Nestled in the heart of the Vis River Gorge, which separates the Causse of Blandas (Gard) from the Causse of Larzac (Hérault), the Cirque de Navacelles is a unique geological feature that offers an unsuspected change of scenery between the limestone plateaus and semi-arid shrubland, an unexpected green oasis at the center of it all. Three hundred meters (984-feet) deep, the Cirque is an oxbow lake: a dried-up river meander, left as the Vis forged a more direct route through the landscape and created this eight-meter (26-foot) high waterfall in the process.
To get this view I had to carefully perch myself and set up my camera on one of the large boulders sitting in the water at the bottom of the waterfall. Trying very hard not to drop my equipment in the rushing river below me, I waited for the right light. As a windy breeze picked up and I could feel the mist of the waterfall in my face, I found myself soaking in the sun and feeling like this must be somewhere other than the Vis River Gorge. The many swimmers trying to make it down the rocks beside the waterfall brought me back to reality as I dealt with another one of the challenges creating this image.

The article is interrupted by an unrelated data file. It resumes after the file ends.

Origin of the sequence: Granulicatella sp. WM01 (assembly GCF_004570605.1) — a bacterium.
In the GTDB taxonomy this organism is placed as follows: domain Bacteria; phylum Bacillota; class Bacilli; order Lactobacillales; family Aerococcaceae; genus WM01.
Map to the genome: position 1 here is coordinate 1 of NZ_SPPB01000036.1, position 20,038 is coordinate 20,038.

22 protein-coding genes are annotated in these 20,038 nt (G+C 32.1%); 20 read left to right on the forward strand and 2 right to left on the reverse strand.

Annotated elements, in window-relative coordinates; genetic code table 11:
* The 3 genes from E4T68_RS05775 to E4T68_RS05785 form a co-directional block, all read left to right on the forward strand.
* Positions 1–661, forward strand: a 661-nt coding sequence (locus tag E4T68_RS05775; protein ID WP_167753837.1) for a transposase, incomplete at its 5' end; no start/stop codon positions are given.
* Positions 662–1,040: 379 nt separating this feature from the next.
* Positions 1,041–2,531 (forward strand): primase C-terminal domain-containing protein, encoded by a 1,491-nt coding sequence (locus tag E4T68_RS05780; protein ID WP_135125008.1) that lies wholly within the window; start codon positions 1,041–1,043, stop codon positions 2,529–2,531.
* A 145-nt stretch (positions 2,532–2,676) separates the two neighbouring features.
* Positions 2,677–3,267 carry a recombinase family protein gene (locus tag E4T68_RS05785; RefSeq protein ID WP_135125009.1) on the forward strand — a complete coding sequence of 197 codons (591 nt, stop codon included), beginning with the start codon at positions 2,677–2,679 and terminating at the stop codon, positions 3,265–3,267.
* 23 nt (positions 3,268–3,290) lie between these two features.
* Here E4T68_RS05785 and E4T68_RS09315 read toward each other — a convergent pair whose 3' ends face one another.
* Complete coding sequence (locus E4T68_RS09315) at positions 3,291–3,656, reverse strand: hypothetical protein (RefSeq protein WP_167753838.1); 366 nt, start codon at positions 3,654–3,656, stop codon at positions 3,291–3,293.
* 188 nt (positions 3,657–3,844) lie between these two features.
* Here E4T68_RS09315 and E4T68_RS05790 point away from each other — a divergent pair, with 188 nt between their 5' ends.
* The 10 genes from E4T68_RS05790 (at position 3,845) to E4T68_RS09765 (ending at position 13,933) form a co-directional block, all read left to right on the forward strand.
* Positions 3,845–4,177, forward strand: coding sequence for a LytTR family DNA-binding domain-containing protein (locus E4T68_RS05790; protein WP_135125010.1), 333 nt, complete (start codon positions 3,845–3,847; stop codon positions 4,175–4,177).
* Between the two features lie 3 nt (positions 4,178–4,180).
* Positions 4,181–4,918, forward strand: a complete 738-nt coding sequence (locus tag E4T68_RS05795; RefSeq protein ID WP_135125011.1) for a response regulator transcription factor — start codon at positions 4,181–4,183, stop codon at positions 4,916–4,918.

This VAST image is a panoramic composite of multiple long-exposure and short-exposure images to show the flow of the water, bring out the details of the vegetation surrounding the falls, and avoid the multitude of people on the falls. Once back at home, I spent many hours blending the long-exposure images of the rushing waterfall with the still images of the trees and vegetation to achieve the serene final result.